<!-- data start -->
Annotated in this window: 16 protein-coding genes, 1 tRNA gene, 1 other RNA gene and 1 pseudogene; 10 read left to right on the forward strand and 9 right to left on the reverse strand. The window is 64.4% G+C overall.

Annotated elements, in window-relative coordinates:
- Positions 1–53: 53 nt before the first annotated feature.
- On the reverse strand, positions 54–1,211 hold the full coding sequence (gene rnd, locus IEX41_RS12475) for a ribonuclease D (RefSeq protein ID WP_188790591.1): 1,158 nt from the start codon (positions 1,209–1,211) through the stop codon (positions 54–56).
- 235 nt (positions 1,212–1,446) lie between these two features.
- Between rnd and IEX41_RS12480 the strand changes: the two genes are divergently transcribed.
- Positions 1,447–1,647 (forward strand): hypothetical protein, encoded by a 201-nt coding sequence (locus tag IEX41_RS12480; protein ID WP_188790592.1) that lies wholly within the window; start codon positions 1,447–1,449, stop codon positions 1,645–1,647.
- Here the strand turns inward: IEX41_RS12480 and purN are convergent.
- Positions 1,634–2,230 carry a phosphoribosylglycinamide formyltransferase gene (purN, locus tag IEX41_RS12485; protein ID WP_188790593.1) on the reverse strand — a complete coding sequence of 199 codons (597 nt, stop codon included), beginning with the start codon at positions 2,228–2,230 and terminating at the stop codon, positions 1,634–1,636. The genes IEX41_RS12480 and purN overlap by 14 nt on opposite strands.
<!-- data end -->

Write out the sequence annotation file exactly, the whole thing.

Annotated in this window: 16 protein-coding genes, 1 tRNA gene, 1 other RNA gene and 1 pseudogene; 10 read left to right on the forward strand and 9 right to left on the reverse strand. The window is 64.4% G+C overall.

Annotated elements, in window-relative coordinates:
- Positions 1–53: 53 nt before the first annotated feature.
- On the reverse strand, positions 54–1,211 hold the full coding sequence (gene rnd, locus IEX41_RS12475) for a ribonuclease D (RefSeq protein ID WP_188790591.1): 1,158 nt from the start codon (positions 1,209–1,211) through the stop codon (positions 54–56).
- 235 nt (positions 1,212–1,446) lie between these two features.
- Between rnd and IEX41_RS12480 the strand changes: the two genes are divergently transcribed.
- Positions 1,447–1,647 (forward strand): hypothetical protein, encoded by a 201-nt coding sequence (locus tag IEX41_RS12480; protein ID WP_188790592.1) that lies wholly within the window; start codon positions 1,447–1,449, stop codon positions 1,645–1,647.
- Here the strand turns inward: IEX41_RS12480 and purN are convergent.
- Positions 1,634–2,230 carry a phosphoribosylglycinamide formyltransferase gene (purN, locus tag IEX41_RS12485; protein ID WP_188790593.1) on the reverse strand — a complete coding sequence of 199 codons (597 nt, stop codon included), beginning with the start codon at positions 2,228–2,230 and terminating at the stop codon, positions 1,634–1,636. The genes IEX41_RS12480 and purN overlap by 14 nt on opposite strands.